We’ve had an Xtracycle since Feb 2008. Our Xtracycle is a retrofitted MTB, with the freeradical frame. The freeradical and accessories were drop shipped to Urbane Cyclist, who did the assembly. I was told at the time that it was probably the second Xtracycle in town. Now, I do see others every once in a while; I’ve seen about six different rigs between our home and downtown. They are still uncommon enough that I get quite a few questions whenever I’m parked somewhere. Two years ago, when I told people the price, they would look shocked. Nowadays, more than a few people seem interested.
In the two years since we’ve had it, I ride it much more than I ever anticipated. I’ve stopped counting now, but in 2008 and 2009, I rode it more than 200 times. The two main functions are grocery getting and kid hauling. A cargobike is more than a bike; it is much more of a practical car replacement. Almost all our grocery shopping is done with this bike.
Now a few words about kid hauling:
With two kids, we faced the issue of what to do when they grew too big for the bike trailer. Right now, if you live in the US, you have alternatives to the Xtracycle, such as the Yuba Mundo, and the Madsen bike. However, these don’t appear to be available in Canada. Back in 2008, Xtracycle didn’t seem to encourage carrying kids on the back. They did not even have a stoker bar kit available for passengers. Since that time, they have developed an infant seat, and they have tested a Peapod seat for larger kids. The Yuba Mundo also has a kid seat available.
Our initial setup was a simple stoker bar, a homemade foam pad on the wooden deck, and wideloaders.
Wideloaders are nice since they give larger kids a place to put their feet. Also, they make it hard for the bike to tip over. They also facilitate carrying large loads. In a pinch, they make a nice bench seat.
If I had my choice, I would have made them a little less wide. As supplied, they barely fit through a door, and they make the bike a bit awkward to walk through crowds.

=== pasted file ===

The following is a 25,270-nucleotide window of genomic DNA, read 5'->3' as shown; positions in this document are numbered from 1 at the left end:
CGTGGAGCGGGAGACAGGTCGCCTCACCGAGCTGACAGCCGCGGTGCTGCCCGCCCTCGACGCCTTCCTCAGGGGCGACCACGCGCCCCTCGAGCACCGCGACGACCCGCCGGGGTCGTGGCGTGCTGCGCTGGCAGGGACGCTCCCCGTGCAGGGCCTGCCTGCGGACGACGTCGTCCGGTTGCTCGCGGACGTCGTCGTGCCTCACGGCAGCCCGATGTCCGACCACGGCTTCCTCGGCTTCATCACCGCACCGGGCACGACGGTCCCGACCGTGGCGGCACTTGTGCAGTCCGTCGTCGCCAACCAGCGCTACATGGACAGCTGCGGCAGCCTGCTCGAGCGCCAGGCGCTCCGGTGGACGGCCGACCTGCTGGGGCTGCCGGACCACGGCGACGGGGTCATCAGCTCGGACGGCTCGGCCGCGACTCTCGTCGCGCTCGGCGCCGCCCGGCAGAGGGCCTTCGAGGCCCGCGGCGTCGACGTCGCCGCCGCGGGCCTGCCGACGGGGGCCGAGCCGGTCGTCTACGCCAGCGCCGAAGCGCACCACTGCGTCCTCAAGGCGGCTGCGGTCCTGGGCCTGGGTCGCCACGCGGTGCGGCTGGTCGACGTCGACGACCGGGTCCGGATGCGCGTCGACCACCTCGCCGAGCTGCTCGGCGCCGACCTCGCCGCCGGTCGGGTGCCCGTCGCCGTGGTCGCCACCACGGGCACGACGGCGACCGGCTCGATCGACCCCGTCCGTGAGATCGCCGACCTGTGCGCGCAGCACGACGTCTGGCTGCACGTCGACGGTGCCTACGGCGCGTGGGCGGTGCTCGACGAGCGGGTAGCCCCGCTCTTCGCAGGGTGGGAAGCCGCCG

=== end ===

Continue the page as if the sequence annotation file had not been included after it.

The other two things that I’ve added are the centrestand, and the folding seat backs. The “Kickback” centrestand is terrific. If you are hesitant to spend $139 on a kickstand, the first time you have kids climb on or off with it, you will see the value. It is far superior to a standard single or double leg kickstand. Others have hacked it to make it even more stable. In any event, it allows you to walk away from a bike with kid loaded up, without worrying about everything tipping over.
I carried our daughters around town for about a year before adding the seat backs. However, one day, the older one was clowning around, not holding on, and fell off the back when I accelerated through an intersection. This put the fear of God in me, and I immediately started looking for a solution.
Many people have built elaborate seatbacks themselves. However, I was looking for a simpler solution. I am not suggesting that what I ended up with is the safest possible setup. We all have to find the point along the safety – convenience continuum where we are comfortable. I use two Crazy Creek Kidz seats. They are just a bit wider than the wooden deck, which allows the kids to sit on them while still straddling the deck.
They aren’t meant to be bombproof, or to strap the kids in securely; they just provide an extra margin of safety. When I’m carting the kids around town, I feel much more at ease than when I’m herding the older one on her own bike. The xtracycle is also much more nimble than a bike with trailer ever was.
If I had it to do over again, I might consider the Madsen, which seems to be a low end Bakfiets. There is a good discussion of pros and cons here. I haven’t seen a Yuba Mundo in the flesh either. The Mundo has a larger carrying capacity on paper, but it doesn’t fit the wide range of accessories available for the xtracycle. I’ve seen a couple of Kona Ute’s around. However, these don’t seem optimal for hauling kids. With the new kids seats for Xtracycles and the Mundo, people have more choices now.
Bottom line: I’ve been really happy with the xtracycle. I’ve found various ways of adapting it to carry many different loads. It is now an essential part of our fleet, and it gets the second most mileage of all our bikes, aside from my daily commuter. I also use it to commute on occasion when I want an extra workout; mine is 55 pounds bare.
Someone else posted about using kid seats over a year ago. I’m going to try their hint about foot rests!
UPDATE: The new running boards look like a great alternative to the wideloaders. They are less wide, and so they won’t get hung up in doorways, but will still provide support for feet and when you overload the side bags. However, they won’t do as good a job at preventing tipping over.